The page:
Oklahoma’s congressional lines are drawn by the state legislature and subject to a gubernatorial veto. The legislature is also responsible for drawing state level legislative lines, but if they fail to pass a plan the responsibility passes to a seven- member backup commission.
Community of Interest Story
“This process was the most transparent it’s ever been in state history because of advocacy, but the proof is in the pudding.” – Andy Moore, Let’s Fix This
Multiple subjects interviewed spoke to the splitting of Latinx communities in Oklahoma City in the state congressional maps. There was a significant gap in civic engagement and outreach to the Latinx community, and the community ended up getting split in the congressional plan despite extensive organizing.
Overall State Grade: C+
Most transparent process ever, but limitations still existed: The public was invited to submit complete maps and the state legislature held redistricting town halls throughout the state, which they had never done before. Redistricting meetings were held at different locations across the state with opportunities for public comment, but the public comment period was short and not broadcast widely. Additionally, partial or incomplete maps were not accepted, and the only opportunity to submit community of interest-level information was to individual legislators.
No opportunity to respond to draft maps: Although there were opportunities to submit draft maps and public comments, there was no opportunity for the public to comment on draft maps.
Limited town halls: Opportunities for public input were limited to a handful of town halls, with two virtual- only town halls and several others that were livestreamed but only available for comment in person. The website was difficult to manage, and there was no opportunity to submit comments virtually.
State legislature exempt from open records requests: One advocate stated this was particularly difficult and that the legislature would use procedural specifics to avoid transparency.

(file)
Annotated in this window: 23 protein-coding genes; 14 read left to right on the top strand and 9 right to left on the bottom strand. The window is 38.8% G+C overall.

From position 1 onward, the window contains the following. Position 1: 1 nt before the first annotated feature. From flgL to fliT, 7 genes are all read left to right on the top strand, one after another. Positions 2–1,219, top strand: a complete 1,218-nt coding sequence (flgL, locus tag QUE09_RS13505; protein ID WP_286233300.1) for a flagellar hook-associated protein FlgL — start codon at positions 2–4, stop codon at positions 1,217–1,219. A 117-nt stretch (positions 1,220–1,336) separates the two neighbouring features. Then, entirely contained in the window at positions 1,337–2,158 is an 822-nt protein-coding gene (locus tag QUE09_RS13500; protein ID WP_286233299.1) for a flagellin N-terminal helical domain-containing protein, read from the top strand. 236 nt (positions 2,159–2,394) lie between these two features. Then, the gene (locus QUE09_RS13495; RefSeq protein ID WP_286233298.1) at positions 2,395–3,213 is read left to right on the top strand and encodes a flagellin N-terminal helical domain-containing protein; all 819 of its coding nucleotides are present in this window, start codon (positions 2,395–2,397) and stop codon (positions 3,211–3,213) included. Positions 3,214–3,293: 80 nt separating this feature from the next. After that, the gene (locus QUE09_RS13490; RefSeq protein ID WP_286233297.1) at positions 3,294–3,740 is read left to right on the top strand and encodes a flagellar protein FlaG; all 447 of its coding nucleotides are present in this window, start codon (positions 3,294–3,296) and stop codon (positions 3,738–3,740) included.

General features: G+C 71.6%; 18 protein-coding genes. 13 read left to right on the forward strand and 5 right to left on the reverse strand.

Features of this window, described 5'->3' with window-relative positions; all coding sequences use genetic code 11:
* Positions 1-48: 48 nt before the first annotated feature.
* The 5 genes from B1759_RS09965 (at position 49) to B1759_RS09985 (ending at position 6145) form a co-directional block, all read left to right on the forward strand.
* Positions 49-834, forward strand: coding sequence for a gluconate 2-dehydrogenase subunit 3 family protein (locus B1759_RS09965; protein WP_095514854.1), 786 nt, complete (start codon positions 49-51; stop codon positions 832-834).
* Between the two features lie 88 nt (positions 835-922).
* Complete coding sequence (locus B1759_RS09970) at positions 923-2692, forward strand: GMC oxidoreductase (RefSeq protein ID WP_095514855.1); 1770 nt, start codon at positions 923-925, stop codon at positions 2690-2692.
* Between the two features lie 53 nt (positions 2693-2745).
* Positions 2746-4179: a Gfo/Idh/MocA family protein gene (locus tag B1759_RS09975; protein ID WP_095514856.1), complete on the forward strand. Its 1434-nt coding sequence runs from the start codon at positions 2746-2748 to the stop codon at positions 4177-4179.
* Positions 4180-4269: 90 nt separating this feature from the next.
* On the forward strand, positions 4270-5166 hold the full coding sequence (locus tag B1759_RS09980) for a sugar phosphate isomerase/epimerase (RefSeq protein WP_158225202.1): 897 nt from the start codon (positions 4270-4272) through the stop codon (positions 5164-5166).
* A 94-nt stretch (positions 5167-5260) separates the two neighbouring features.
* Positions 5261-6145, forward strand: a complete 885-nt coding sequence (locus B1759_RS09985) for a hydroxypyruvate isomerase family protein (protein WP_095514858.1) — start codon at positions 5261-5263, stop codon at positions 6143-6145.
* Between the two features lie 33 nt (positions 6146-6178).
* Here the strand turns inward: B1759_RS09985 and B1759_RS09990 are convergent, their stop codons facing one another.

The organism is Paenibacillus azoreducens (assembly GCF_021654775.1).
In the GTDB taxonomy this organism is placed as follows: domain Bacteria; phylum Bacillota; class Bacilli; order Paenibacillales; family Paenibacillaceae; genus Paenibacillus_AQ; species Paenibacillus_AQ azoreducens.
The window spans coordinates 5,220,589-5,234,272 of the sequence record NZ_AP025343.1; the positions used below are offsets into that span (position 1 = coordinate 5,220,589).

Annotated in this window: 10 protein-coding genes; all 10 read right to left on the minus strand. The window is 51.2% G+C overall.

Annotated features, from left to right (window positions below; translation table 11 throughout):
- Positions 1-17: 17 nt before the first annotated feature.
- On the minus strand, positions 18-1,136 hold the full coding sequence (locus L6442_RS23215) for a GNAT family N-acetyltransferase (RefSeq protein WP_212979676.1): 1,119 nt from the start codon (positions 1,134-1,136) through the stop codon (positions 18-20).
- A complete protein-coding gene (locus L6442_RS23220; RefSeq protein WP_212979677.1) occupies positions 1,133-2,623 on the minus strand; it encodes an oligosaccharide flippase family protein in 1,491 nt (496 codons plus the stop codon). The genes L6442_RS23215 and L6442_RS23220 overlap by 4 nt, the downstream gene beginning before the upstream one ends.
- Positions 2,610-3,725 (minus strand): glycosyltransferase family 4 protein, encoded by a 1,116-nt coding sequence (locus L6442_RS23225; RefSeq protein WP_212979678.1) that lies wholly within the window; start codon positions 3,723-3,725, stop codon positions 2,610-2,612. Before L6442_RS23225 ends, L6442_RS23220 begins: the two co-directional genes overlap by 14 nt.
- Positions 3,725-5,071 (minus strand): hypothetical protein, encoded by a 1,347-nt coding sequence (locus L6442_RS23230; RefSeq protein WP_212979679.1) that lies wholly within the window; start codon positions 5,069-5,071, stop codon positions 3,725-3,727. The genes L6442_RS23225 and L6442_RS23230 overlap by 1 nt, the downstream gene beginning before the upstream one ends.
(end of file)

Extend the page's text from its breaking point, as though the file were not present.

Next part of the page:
Local Grade: C
In Oklahoma, each county has only three county commissioners, who each wield significant power at the county level. The state government offered to use resources to draw Board of Commissioners districts for all counties – but because state government is exempt from open records requests and county and local level governments are not, this essentially moved local redistricting behind a curtain and limited public input. Results varied across the state, but this was a major problem with transparency across the board.
- Failed petition for an independent commission still had an impact: Although a petition for an independent redistricting commission failed due to COVID-19 difficulties and political issues, advocates believe this attempt did draw attention to redistricting and resulted in the legislature deciding to have public meetings about redistricting.
- Advocacy worked and achieved more transparency and public input: Advocacy efforts in the past few years have drawn attention to redistricting in Oklahoma, and there was a marked increase in participation, interest, and transparency in the process.
- Larger narrative fails with a partisanship and partisan lens: One advocate stated that the media often took a partisan lens in covering Oklahoma redistricting, which they believe hurt organizing efforts by making it seem like a partisan horse-trading game instead of an issue of public interest and accountability for people across parties.
- Advocacy must start earlier: Advocates spoke of the need to get organizing work started years before the redistricting process, especially if working for a ballot initiative or any reforms.
- More education is needed going forward: Most people do not know about redistricting. It is critically important to create a larger culture of civic engagement and tie redistricting to other, more familiar topics for people.
- Watch for small ways the legislature subverts the process: Advocates spoke to how the legislature subverted an open process and forced organizers to participate on their terms – through small rules that allowed for exemptions to open records requests and open meeting and only allowed input in specific ways (through Dave’s Redistricting App, by email, etc).
- Transparency is not enough: Oklahoma had the most transparent process in its history, but as Andy Moore from Let’s Fix This said, “the proof is in the pudding.” Transparency and significant public input do not automatically translate into wins and outcomes that protect communities, especially communities of color.